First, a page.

Cornelia “Corrie” ten Boom (15 April 1892 – 15 April 1983) was a Dutch watchmaker and Christian who, along with her father and other family members, helped many Jews escape the Nazi Holocaust during World War II. She was imprisoned for her actions. Her most famous book, The Hiding Place, describes the ordeal.
This is a drawing of the Ten Boom family home, Barteljorisstraat 19, Haarlem, Holland. The drawing looks very much like the house does today. In 1837 Willem ten Boom opened a watch shop in this house. His family lived in the rooms above the shop. The home was later passed down to Willem’s son, Casper, and then to Casper’s daughter, Corrie
The Ten Boom family were devoted Christians who dedicated their lives in service to their fellow man. Their home was always an “open house” for anyone in need. Through the decades the Ten Booms were very active in social work in Haarlem, and their faith inspired them to serve the religious community and society at large.
During the Second World War, the Ten Boom home became a refuge, a hiding place, for fugitives and those hunted by the Nazis. By protecting these people, Casper and his daughters, Corrie and Betsie, risked their lives. This non-violent resistance against the Nazi-oppressors was the Ten Booms’ way of living out their Christian faith. This faith led them to hide Jews, students who refused to cooperate with the Nazis, and members of the Dutch underground resistance movement.
During 1943 and into 1944, there were usually 6-7 people illegally living in this home: 4 Jews and 2 or 3 members of the Dutch underground. Additional refugees would stay with the Ten Booms for a few hours or a few days until another “safe house” could be located for them.
Corrie became a ringleader within the network of the Haarlem underground. Corrie and “the Beje group” would search for courageous Dutch families who would take in refugees, and much of Corrie’s time was spent caring for these people once they were in hiding. Through these activities, the Ten Boom family and their many friends saved the lives of an estimated 800 Jews, and protected many Dutch underground workers.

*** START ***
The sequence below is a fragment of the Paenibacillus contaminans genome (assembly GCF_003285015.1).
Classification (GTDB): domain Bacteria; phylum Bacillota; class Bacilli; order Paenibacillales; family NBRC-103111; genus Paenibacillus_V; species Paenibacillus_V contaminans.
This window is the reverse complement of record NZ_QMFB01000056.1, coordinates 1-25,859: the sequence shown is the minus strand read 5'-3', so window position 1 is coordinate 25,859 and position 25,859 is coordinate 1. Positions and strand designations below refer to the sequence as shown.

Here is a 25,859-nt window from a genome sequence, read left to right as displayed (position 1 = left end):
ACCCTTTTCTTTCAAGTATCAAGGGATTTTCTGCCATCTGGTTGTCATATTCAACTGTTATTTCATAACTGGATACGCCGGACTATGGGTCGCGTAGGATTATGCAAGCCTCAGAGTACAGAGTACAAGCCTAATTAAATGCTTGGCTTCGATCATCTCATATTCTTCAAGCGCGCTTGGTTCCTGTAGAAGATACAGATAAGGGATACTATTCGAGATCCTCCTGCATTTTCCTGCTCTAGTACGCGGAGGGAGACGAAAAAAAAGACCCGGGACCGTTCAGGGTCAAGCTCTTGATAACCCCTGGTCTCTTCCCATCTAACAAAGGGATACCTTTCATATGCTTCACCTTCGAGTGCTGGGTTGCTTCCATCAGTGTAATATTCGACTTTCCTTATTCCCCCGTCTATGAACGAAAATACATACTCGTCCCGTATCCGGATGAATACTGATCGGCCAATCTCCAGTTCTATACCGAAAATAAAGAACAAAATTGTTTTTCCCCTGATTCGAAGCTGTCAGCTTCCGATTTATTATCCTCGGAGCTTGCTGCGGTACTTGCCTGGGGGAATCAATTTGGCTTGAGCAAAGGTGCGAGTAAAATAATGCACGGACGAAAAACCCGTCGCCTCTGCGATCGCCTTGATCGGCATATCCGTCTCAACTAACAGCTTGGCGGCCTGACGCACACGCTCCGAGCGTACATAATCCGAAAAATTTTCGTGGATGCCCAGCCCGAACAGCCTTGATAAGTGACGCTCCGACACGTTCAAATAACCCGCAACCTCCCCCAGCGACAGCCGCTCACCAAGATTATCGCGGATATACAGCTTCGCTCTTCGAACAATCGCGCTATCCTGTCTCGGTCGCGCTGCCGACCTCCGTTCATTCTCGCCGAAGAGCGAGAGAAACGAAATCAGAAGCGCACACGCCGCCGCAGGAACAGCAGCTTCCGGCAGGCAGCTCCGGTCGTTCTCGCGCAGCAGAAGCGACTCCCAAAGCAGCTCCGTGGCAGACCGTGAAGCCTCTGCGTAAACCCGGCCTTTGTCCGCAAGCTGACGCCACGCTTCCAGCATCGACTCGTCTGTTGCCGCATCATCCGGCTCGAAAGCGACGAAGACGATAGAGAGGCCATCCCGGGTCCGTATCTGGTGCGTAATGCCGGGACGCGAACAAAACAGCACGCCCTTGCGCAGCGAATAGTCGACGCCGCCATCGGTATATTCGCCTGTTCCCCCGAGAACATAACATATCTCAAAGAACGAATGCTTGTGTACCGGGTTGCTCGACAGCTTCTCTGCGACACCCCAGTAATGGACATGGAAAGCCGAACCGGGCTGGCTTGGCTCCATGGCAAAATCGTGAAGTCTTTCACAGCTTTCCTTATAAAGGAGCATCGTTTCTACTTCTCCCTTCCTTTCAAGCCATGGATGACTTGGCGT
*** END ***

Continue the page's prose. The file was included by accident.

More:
On February 28, 1944, this family was betrayed and the Gestapo (the Nazi secret police) raided their home. The Gestapo set a trap and waited throughout the day, seizing everyone who came to the house. By evening about 30 people had been taken into custody! Casper, Corrie and Betsie were all arrested. Corrie’s brother Willem, sister Nollie, and nephew Peter were at the house that day, and were also taken to prison.
Although the Gestapo systematically searched the house, they could not find what they sought most. They suspected Jews were in the house, but the Jews were safely hidden behind a false wall in Corrie’s bedroom.
In this “hiding place” were two Jewish men, two Jewish women and two members of the Dutch underground. Although the house remained under guard, the Resistance was able to liberate the refugees 47 hours later. The six people had managed to stay quiet in their cramped, dark hiding place for all that time, even though they had no water and very little food. The four Jews were taken to new “safe houses,” and three survived the war. One of the underground workers was killed during the war years, but the other survived.
Because underground materials and extra ration cards were found in their home, the Ten Boom family was imprisoned.
Casper (84 years old) died after only 10 days in Scheveningen Prison. When Casper was asked if he knew he could die for helping Jews, he replied, “It would be an honor to give my life for God’s ancient people.” Corrie and Betsie spent 10 months in three different prisons, the last was the infamous Ravensbruck Concentration Camp located near Berlin, Germany. Life in the camp was almost unbearable, but Corrie and Betsie spent their time sharing Jesus’ love with their fellow prisoners. Many women became Christians in that terrible place because of Corrie and Betsie’s witness to them. Betsie (59) died in Ravensbruck, but Corrie survived. Corrie’s nephew, Christiaan (24), had been sent to Bergen Belsen for his work in the underground, and never returned. Corrie’s brother, Willem (60), was also a ring leader in the Dutch underground. While in prison for this “crime,” he contracted spinal tuberculosis and died shortly after the war.
Four Ten Booms gave their lives for this family’s commitment, but Corrie came home from the death camp. She realized her life was a gift from God, and she needed to share what she and Betsie had learned in Ravensbruck: “There is no pit so deep that God’s love is not deeper still” and “God will give us the love to be able to forgive our enemies.” At age 53, Corrie began a world-wide ministry which took her into more than 60 countries in the next 33 years! She testified to God’s love and encouraged all she met with the message that “Jesus is Victor.”
Corrie received many tributes. Corrie was knighted by the Queen of Holland. In 1968, the Holocaust Museum in Jerusalem (Yad Vashem) asked Corrie to plant a tree in the Garden of Righteousness, in honor of the many Jewish lives her family saved. Corrie’s tree stands there today. In the early 1970’s Corrie’s book THE HIDING PLACE became a best seller and World Wide Pictures released the major motion picture “The Hiding Place.” Corrie went on to write many other inspiring books and make several evangelical videos.
Corrie was a woman who was faithful to God. She died on her 91st birthday, April 15, 1983. It is interesting that Corrie’s passing occurred on her birthday. In the Jewish tradition, it is only very blessed people who are allowed the special privilege of dying on their birthday!
Corrie’s story is recounted in her books THE HIDING PLACE and TRAMP FOR THE LORD